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Nightclub Management

The Art of Hospitality in the Nightlife Industry

January 7, 2014 By: Mary-Kate Dunphy


Brian Taylor

Editor’s Note: Brian Taylor is a nightlife operations expert who will be speaking at the Nightclub & Bar Convention and Trade Show on "What's Your VIP Service Missing?" Don't miss Taylor and his panel of industry professionals give their insight on what it takes to go above and beyond the expectations of your customers!

 

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Sometimes the nightlife industry can be placed in a negative light. This stigma has been set for numerous reasons, and while I am a firm believer in the expression, “perception is reality”, most owners and operators in the nightlife industry have earned the right to be respected amongst all business people.

Brian Taylor, Director of Nightlife Services at Zee Bar and a VIP nightlife veteran, gives his insight on what it takes to successfully survive in the constantly evolving entertainment business.

It is important to understand where you have been in order to implement a plan towards where you are going. Here, Taylor addresses the unfortunate reputation that has been impressed upon the nightclub industry.

“The stigma is evident in the term “Nightlife”.  Many assume business occurring at night is not the same as daytime business interactions,” says Taylor.  “Additionally, our industry has seen its fair share of scandal and misrepresentations.  Sadly the few who act inappropriately garner most of the attention.  However, hardworking individuals who execute their jobs with precision and detail define the backdrop of our industry.  Our industry has evolved and the pioneers left a blue print for professionals to prepare for generations to come.  Every visible nightlife market has produced exceptional operators.  The evolution of nightlife is apparent in the interchangeable reference between hospitality and nightlife.  I think the future of our industry will constantly be evolving as the stigma subsides to focus on a profession attracting highly skilled and educated individuals.”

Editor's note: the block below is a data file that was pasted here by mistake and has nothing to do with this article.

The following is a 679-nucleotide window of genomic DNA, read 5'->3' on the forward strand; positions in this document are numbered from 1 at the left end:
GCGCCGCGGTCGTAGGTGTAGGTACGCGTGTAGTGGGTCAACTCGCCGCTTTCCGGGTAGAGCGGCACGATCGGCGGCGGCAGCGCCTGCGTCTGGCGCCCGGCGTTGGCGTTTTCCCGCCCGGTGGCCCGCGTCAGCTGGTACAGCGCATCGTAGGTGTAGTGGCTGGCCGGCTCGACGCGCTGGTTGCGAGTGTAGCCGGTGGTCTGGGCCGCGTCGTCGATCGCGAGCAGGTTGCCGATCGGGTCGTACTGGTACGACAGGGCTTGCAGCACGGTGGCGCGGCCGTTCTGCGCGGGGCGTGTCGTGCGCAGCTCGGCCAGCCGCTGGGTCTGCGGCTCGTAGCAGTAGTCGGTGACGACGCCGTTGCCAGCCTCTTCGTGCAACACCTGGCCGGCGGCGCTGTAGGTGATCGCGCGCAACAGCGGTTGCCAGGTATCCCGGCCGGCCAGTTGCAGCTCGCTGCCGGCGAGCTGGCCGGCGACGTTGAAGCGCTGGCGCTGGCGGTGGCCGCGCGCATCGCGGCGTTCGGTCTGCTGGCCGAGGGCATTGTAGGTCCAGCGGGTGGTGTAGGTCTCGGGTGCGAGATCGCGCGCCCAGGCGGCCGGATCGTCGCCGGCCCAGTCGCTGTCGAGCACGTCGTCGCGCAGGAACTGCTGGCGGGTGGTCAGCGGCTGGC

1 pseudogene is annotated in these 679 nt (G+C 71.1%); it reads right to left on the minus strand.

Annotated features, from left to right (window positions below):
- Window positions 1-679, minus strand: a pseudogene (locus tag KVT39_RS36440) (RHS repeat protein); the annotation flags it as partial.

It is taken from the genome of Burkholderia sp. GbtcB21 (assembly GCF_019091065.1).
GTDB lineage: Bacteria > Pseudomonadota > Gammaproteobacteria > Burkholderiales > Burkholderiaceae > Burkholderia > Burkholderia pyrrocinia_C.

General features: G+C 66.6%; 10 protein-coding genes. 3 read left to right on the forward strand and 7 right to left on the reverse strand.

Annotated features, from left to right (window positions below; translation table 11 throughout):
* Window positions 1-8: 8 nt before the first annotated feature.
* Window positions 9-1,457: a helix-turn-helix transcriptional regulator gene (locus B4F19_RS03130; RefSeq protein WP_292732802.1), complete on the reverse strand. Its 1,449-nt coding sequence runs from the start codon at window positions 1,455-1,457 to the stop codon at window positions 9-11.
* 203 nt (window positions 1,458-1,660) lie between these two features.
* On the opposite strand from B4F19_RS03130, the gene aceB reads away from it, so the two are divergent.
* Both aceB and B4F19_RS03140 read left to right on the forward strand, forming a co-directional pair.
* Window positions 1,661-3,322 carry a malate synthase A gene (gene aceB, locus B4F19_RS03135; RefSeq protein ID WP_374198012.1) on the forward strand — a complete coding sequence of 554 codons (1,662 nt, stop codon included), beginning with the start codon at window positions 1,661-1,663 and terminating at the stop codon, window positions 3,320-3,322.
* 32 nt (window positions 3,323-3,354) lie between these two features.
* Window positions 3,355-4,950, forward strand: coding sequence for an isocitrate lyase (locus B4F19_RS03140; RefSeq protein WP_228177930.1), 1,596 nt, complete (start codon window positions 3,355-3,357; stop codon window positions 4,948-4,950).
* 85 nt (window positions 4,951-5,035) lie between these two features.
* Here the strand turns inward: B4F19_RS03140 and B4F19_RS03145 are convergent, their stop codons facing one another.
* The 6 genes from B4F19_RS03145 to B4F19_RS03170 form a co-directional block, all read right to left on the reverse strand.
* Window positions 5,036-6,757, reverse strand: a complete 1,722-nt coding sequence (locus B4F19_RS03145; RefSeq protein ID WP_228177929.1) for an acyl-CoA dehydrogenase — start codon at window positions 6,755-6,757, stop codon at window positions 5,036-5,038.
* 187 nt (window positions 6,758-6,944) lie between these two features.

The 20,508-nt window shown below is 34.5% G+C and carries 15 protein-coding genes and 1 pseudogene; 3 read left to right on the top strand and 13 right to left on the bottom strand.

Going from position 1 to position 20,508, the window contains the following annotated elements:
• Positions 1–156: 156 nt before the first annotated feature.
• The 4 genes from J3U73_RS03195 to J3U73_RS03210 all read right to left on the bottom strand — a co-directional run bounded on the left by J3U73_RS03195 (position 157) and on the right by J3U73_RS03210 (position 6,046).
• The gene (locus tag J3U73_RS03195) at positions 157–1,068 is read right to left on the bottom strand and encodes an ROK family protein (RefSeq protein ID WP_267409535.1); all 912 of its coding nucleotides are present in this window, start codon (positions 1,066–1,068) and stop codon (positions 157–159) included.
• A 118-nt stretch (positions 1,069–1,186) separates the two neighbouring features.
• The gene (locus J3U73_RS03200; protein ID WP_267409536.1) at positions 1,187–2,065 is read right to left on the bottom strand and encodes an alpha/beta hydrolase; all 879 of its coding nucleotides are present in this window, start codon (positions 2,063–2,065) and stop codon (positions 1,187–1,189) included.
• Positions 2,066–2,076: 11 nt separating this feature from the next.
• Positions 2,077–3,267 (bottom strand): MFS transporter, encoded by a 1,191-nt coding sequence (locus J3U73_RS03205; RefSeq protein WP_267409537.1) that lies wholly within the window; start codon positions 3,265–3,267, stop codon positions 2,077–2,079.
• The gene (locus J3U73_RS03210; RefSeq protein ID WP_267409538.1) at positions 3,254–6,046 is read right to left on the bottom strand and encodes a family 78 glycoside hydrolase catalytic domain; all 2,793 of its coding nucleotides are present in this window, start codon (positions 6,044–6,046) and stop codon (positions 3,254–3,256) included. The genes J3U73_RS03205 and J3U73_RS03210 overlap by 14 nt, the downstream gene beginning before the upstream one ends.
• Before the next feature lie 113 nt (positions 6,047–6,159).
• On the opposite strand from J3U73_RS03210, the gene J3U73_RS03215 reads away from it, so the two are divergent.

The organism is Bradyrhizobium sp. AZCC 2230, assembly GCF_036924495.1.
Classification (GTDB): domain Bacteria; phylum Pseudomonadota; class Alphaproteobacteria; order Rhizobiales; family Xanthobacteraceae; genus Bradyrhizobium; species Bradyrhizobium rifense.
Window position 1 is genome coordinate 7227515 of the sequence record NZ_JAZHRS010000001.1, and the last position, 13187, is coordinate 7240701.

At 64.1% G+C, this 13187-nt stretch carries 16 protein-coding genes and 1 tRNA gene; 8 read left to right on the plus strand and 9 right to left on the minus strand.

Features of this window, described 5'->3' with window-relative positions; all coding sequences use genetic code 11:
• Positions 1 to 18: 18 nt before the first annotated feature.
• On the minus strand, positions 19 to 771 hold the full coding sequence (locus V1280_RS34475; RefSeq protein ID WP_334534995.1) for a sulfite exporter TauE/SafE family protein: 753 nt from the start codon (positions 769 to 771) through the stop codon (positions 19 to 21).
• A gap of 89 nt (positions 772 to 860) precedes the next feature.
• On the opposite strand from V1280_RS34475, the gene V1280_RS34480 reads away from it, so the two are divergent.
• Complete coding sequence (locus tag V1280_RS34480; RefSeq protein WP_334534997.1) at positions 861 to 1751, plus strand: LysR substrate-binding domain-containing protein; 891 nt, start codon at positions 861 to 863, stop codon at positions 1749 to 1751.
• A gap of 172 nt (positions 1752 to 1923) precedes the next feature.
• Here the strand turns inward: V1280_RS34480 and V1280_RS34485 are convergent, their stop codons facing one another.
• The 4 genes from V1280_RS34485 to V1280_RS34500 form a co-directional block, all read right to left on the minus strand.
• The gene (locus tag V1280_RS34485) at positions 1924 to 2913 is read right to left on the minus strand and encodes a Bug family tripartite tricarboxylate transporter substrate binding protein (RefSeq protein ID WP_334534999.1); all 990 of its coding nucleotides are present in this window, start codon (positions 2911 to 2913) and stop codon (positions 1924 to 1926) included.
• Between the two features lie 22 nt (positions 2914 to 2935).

Taylor explains this industry is one of constant evolution, when asked what it takes to keep up with the evolutions, he touches upon the importance of operators staying disciplined to their mission and business principals; those who dare to do so are sure to strive.  “Front of the house staff who value the profession beyond the financial rewards draw from their intrinsic passion for serving others. The instant gratification delivered from providing WOW customer service is addictive.  Our industry has seen changes primarily from the shift and focus we place on technology.”

While technology is something that clearly cannot be overlooked, nothing beats one-on-one interaction so it is imperative that nightlife professional’s do both. “To stay relevant we embrace the new forms of communication while injecting our individual styles of communication.  There is a renaissance of professionals seeking out mentors and education conferences to be prepared for the next generation of customers to serve.”